Where

I = information capacity (bps)

B = bandwidth (Hz)

= signal to noise power ratio (unitless)

The higher S/N the better the performance and the higher the information capacity

example 2
Example 2

By using the Shannon’s Formula, calculate the information capacity if S/N = 30 dB and B = 2.7 kHz.

nyquist sampling rate
Nyquist Sampling Rate
  • fs is equal or greater than 2fm

fs >= 2fm

fs = minimum Nyquist sample rate (Hz)

fm = maximum analog input frequency (Hz)

example 3
Example 3

Determine the Nyquist sample rate for a maximum analog input frequency 7.5 kHz.

m ary encoding
M-ary Encoding
  • It is often advantageous to encode at a level higher than binary where there are more then two conditions possible.
  • The number of bits necessary to produce a given number of conditions is expressed mathematically as

Where N = number of bits necessary

M = number of conditions, level or combinations possible with N bits.

cont d5
Cont’d…
  • Each symbol represents n bits, and has M signal states, where M = 2N.
example 4
Example 4

Find the number of voltage levels which can represent an analog signal with

a. 8 bits per sample

b. 12 bits per sample

baud minimum bw
Baud & Minimum BW
  • Baud refers to the rate of change of a signal on the transmission medium after encoding and modulation have occurred.

Where

baud = symbol rate (symbol per second)

ts = time of one signaling element @ symbol (seconds)

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Cont’d…
  • Minimum Bandwidth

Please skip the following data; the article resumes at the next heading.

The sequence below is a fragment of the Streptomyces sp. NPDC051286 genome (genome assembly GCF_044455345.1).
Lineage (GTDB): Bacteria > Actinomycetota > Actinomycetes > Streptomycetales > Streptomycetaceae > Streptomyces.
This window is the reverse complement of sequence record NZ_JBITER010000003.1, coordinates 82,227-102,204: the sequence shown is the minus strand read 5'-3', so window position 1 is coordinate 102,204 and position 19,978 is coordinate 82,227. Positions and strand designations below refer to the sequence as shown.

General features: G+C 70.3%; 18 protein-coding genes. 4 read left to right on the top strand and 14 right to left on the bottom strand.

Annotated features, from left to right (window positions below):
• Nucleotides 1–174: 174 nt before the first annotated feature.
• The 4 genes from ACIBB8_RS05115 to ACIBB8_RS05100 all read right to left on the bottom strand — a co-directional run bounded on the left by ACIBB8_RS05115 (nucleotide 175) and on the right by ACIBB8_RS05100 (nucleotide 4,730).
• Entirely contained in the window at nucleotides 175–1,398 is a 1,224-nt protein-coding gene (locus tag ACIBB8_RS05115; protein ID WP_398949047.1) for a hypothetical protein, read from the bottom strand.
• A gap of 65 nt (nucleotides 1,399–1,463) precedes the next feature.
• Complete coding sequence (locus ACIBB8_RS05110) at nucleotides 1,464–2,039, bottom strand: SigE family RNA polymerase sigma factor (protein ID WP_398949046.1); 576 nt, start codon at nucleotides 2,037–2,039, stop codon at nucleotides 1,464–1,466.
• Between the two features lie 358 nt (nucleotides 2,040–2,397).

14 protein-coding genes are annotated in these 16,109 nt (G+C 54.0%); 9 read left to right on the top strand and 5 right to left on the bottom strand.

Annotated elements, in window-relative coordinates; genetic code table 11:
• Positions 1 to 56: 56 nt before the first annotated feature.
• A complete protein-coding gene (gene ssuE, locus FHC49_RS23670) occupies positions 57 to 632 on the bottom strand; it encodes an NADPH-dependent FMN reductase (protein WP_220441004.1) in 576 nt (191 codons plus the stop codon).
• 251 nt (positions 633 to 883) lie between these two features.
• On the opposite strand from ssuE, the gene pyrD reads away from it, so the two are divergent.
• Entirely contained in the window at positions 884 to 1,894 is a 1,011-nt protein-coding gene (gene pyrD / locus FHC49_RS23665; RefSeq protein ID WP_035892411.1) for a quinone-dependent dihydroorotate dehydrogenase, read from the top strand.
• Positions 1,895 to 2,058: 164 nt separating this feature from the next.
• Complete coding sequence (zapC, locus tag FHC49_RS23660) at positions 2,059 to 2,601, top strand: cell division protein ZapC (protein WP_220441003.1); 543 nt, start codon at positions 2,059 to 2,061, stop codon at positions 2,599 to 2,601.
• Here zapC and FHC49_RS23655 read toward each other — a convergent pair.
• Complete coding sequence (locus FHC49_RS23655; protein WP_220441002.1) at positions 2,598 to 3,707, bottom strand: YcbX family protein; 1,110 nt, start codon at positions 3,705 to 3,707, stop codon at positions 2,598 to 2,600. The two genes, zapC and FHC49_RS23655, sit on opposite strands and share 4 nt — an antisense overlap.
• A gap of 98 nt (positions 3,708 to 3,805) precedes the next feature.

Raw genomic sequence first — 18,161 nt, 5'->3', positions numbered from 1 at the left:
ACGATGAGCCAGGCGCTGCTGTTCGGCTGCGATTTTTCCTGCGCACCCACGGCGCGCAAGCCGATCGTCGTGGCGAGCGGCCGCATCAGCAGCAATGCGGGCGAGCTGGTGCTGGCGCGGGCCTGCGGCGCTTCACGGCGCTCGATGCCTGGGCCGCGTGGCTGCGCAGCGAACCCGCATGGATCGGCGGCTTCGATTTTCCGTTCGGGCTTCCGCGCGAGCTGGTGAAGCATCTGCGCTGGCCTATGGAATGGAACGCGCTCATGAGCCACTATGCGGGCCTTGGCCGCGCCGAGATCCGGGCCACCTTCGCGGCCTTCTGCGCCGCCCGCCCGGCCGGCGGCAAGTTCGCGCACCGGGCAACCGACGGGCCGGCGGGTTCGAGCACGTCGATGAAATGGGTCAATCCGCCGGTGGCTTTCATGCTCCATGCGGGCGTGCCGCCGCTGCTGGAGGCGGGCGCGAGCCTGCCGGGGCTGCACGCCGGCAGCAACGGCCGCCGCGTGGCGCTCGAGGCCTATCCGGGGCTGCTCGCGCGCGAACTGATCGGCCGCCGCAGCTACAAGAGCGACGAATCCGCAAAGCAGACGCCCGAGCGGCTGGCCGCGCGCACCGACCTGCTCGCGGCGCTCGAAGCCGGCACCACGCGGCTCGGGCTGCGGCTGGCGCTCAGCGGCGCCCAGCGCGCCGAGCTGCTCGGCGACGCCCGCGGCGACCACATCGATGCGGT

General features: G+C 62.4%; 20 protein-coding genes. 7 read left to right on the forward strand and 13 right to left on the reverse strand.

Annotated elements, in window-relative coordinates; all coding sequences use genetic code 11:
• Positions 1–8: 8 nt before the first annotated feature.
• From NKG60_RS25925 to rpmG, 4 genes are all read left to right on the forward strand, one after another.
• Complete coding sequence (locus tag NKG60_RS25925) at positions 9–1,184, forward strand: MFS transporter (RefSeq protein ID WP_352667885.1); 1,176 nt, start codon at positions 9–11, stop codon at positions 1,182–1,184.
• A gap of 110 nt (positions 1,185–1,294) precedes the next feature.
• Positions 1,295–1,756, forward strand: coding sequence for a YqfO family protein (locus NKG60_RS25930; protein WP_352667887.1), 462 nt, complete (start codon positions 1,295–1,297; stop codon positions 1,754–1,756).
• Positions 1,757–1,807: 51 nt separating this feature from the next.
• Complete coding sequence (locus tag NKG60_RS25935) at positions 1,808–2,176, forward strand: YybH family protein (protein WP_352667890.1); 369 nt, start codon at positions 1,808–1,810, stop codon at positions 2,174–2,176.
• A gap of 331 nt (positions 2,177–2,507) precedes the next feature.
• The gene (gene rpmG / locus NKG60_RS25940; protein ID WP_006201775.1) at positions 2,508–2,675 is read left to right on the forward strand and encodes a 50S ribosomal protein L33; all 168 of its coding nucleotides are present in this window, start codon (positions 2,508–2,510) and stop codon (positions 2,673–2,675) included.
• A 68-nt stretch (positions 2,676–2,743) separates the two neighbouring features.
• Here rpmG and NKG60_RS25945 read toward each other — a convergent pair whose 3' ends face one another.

• Using multilevel signaling, the Nyquist formulation for channel capacity

Where fb= channel capacity (bps)

B = minimum Nyquist bandwidth (Hz)

M = number of discrete signal or voltage levels

cont d7
Cont’d…

For B necessary to pass M-ary digitally modulated carriers

Where N is the number of bits encoded into each signaling element.

slide26

Digital Modulation Techniques

  • Amplitude Shift Keying (ASK)
  • Frequency Shift Keying (FSK)
  • Phase Shift Keying (PSK)
  • Quadrature Amplitude Modulation (QAM)
amplitude shift keying ask
Amplitude Shift Keying (ASK)
  • A binary information signal directly modulates the amplitude of an analog carrier.
  • Sometimes calledDigital Amplitude Modulation (DAM)

Where vask (t) = amplitude shift keying wave

vm(t) = digital information signal (volt)

A/2 = unmodulated carrier amplitude (volt)

ωc = analog carrier radian frequency (rad/s)

cont d8
Cont’d...

Digital Amplitude Modulation

frequency shift keying fsk
Frequency Shift Keying (FSK)
  • Called as Binary Frequency Shift Keying (BFSK)
  • The phase shift in carrier frequency (∆f) is proportional to the amplitude of the binary input signal (vm(t)) and the direction of the shift is determined by the polarity

Where vfsk(t) = binary FSK waveform

Vc = peak anlog carrier amplitude (volt)

fc = analog carrier center frequency (Hz)

∆f = peak shift in analog carrier frequency (Hz)

vm(t) = binary input signal (volt)

phase shift keying psk
Phase Shift Keying (PSK)
  • Another form of angle-modulated, constant amplitude digital modulation.
  • Binary digital signal input & limited number of output phases possible.
  • M-ary digital modulation scheme with the number of output phases defined by M.
  • The simplest PSK is Binary Phase-Shift Keying (BPSK)
    • N= 1, M=2
    • Two phases possible for carrier with one phase for logic 1 and another phase for logic 0
    • The output carrier shifts between two angles separated by 180°
cont d9
Cont’d...

a) Truth Table b) Phasor Diagram c) Constellation Diagram

cont d10
Cont’d...

BPSK Transmitter

cont d11
Cont’d...

BPSK Receiver

bandwidth efficiency
Bandwidth Efficiency
  • Used to compare the performance of one digital modulation technique to another.

Bη = Transmission bit rate (bps)

Minimum bandwidth (Hz)

example 5
Example 5

For 16-PSK system, operating with an information bit rate of 32 kbps, determine:

a. Baud

b. Minimum bandwidth

c. Bandwidth efficiency

conclusion
CONCLUSION
  • To decide which modulation method should be used , we need to make considerations of

a) Bandwidth

b) Speed of Modulation

c) Complexity of Hardware